The Cartouche for the Head of Nefertiti

Trials For Cartouche

Trials For Cartouche

There were many false starts when I came to work on the cartouche. The fabric is under such tension, in order to work the metal and silk stitches, that it’s hard not to create something that looks very fragile and wispy.

Here you see stem stitches, back stitches, straight stitches, chain stitches of different lengths, some worked using the same twisted thread I used for the rays of the Aten, and some in untwisted thread of the same thickness.

And I didn’t like any of them.

In fact, I ended up doubling the thickness of the thread, but not actually twisting it. This creates a more definite line, and using reverse chain stitch throughout maintains the sense of continuity with the rays of the Aten.

Trial Hungarian Braided

Trial Hungarian Braided

Once I had finished the hieroglyphs, I had to work the frame of the cartouche, and guess what – false starts here as well.

I was rather saddened that among the stitches tried was one of my favourites, Hungarian Braided Chain Stitch, and that, like several others, ended up being sliced out with a penknife. A rather nice penknife with a mother of pearl handle, from a vintage sewing set, but it’s frustrating to dismiss a favourite stitch, even when it’s because you don’t think it works in the context.

There was a lot of this!

There was a lot of this!

After much to-ing and fro-ing, and a good few “ouches” from my recalcitrant sub-scapularis muscle, I finally got the cartouche finished.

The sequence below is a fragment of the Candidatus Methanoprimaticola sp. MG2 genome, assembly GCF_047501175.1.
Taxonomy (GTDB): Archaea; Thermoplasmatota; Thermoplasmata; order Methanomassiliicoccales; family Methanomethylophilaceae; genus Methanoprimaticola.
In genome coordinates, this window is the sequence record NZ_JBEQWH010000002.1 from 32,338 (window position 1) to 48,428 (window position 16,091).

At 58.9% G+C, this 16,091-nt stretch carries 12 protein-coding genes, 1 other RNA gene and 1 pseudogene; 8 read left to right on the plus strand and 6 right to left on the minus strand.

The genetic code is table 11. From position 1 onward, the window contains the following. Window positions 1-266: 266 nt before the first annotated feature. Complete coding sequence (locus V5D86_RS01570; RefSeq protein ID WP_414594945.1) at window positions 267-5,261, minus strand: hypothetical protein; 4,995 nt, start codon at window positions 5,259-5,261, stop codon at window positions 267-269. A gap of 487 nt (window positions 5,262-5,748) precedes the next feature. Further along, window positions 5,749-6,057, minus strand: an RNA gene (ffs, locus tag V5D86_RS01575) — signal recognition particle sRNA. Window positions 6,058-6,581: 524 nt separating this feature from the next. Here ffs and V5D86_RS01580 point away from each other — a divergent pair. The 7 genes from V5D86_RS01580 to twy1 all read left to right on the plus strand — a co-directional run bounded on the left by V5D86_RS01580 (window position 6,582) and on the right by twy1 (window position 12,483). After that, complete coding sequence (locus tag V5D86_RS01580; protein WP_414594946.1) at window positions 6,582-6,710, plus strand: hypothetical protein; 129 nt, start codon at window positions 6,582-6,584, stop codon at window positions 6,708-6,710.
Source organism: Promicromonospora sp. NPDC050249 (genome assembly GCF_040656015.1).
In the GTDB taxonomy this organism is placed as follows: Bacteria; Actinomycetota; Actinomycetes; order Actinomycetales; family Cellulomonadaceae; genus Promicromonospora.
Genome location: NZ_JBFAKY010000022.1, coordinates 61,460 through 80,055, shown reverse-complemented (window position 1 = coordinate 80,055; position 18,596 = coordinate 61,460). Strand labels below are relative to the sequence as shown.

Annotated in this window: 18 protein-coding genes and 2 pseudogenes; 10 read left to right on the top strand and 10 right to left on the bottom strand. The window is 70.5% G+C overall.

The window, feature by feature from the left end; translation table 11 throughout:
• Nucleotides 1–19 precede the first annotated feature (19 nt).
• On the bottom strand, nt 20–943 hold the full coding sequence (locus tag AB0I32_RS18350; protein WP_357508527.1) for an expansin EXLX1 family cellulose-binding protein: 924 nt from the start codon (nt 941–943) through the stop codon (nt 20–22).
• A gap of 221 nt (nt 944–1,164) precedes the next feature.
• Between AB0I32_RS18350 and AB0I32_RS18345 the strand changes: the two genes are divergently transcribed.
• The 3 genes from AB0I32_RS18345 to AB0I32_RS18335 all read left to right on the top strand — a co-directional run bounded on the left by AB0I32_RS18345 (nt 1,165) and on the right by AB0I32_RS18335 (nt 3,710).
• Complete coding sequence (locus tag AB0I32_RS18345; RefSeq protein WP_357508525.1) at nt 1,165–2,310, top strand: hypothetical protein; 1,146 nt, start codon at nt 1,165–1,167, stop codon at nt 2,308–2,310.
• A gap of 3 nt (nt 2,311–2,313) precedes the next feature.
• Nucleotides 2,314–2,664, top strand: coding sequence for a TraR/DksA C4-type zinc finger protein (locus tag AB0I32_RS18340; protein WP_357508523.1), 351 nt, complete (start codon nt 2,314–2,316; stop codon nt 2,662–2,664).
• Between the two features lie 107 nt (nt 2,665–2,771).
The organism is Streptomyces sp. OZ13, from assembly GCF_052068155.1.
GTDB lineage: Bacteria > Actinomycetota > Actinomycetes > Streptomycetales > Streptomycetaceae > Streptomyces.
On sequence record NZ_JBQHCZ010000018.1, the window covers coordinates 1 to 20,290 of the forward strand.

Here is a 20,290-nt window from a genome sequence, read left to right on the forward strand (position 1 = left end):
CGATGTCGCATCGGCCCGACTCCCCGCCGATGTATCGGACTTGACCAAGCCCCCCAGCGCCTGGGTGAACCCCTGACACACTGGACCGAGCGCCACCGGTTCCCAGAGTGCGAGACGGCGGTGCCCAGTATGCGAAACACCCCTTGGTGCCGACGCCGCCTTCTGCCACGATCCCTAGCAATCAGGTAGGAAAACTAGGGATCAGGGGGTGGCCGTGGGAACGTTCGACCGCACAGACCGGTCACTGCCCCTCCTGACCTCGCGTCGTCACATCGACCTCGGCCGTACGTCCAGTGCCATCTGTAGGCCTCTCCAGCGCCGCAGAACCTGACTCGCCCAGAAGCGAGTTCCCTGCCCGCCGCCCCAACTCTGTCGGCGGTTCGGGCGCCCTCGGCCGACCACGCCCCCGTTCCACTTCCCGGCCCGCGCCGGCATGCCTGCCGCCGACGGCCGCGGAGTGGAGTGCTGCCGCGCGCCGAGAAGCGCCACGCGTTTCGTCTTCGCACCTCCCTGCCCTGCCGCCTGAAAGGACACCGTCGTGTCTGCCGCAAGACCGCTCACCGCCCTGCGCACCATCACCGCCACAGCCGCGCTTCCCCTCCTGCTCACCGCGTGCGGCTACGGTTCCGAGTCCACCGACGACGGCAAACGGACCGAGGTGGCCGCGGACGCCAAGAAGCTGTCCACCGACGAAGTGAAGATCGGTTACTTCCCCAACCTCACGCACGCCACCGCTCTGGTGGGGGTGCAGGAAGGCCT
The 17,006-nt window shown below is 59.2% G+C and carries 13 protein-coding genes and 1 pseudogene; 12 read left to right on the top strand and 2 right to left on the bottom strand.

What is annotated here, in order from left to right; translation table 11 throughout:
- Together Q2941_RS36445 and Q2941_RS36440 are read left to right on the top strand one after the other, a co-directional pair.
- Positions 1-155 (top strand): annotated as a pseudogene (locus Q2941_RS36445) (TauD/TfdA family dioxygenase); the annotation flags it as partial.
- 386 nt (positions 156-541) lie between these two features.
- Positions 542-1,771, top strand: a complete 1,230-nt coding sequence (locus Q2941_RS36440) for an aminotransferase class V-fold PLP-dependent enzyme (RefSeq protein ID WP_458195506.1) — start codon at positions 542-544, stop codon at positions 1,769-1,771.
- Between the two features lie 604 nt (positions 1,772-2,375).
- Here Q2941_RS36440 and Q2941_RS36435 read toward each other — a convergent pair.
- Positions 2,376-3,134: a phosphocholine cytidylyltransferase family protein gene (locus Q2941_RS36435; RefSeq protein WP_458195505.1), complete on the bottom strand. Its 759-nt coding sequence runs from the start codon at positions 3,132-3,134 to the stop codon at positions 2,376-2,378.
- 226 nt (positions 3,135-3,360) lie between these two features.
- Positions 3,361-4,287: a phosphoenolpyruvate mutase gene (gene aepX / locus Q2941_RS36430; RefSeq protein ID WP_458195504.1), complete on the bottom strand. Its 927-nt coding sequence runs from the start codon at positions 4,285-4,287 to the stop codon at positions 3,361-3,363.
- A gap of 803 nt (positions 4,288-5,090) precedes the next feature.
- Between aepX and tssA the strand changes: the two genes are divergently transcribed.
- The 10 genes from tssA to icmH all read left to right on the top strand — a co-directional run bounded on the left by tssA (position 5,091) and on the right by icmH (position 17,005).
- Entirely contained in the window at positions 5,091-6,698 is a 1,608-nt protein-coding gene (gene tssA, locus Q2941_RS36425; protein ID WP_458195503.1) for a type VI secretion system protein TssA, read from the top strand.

I’m not entirely sure I like the finished result, so it is sitting in the living room, being stared at.


  1. Lady Fi says:

    I think it looks great!

  2. Oh no, not the Hungarian braided chainstitch… I love that one to bits and thought it was a ‘one-suits-all’ kind of stitch. Love to see how it turned out in the end!

  3. Glenis says:

    I hope the “being stared at” results in acceptance, and not more frogging. Anxiously awaiting the next report…

  4. Catherine says:

    Oh dear, it sounds like it has been tough going! I hope the thoughts bring fruitful results! Can’t wait to see it.

  5. Carolyn Foley says:

    Oh I sympathise with you. I know this feeling well. I have a number of pieces that I sit and stare at trying to decide if I like them or not.

  6. How frustrating it is when a favorite stitch does not work as one would have liked.
    Yes, I have many ‘stare-at’ pieces, and most of them look better the longer I stare, so I have learned to not be too quick with the scalpel if I find something I don’t like instantly.

  7. Lin says:

    I admire your devotion to finding just the right stitch! xx

  8. Sue Jones says:

    I guess the outline of the cartouche doesn’t need to be particularly bold, just neat and definite enough to look tidy. The head itself is the main attention-grabber. The wonderful HBC stitch is quite a heavy line. It’s good for getting a beefy line from a fine thread when chain stitch is too weedy. Having seen the original in the flesh (as it were), whatever you had put around the cartouche looked perfect to me – not too frail, not to heavy. It is a glorious piece of work. Photos do not do justice to how the silk and gold glows on the blue fabric. I think you can safely put the penknife away now.

  9. I would never have thought of using a penknife – I would probably slice through the fabric. I hope your ruminations have a successful outcome!

  10. Susan says:

    I like the thicker thread, definitely. What if you used a thinner thread for the HBC stitch? Would that make it better to your eye? I like it, liked it before you took it out, but I think it may be heavier than other stitching on the piece.

  11. Karen says:

    Interesting use for a penknife… I hope you and the cartouche are looking at each other a little more kindly by now 🙂

  12. There was a sharp intake of breath here when I saw the photo with the penknife. But when a line of stitches isn’t right, it just isn’t right.

    Thanks so much for linking up to last week’s Stitchery Link Party. Aloha hugs!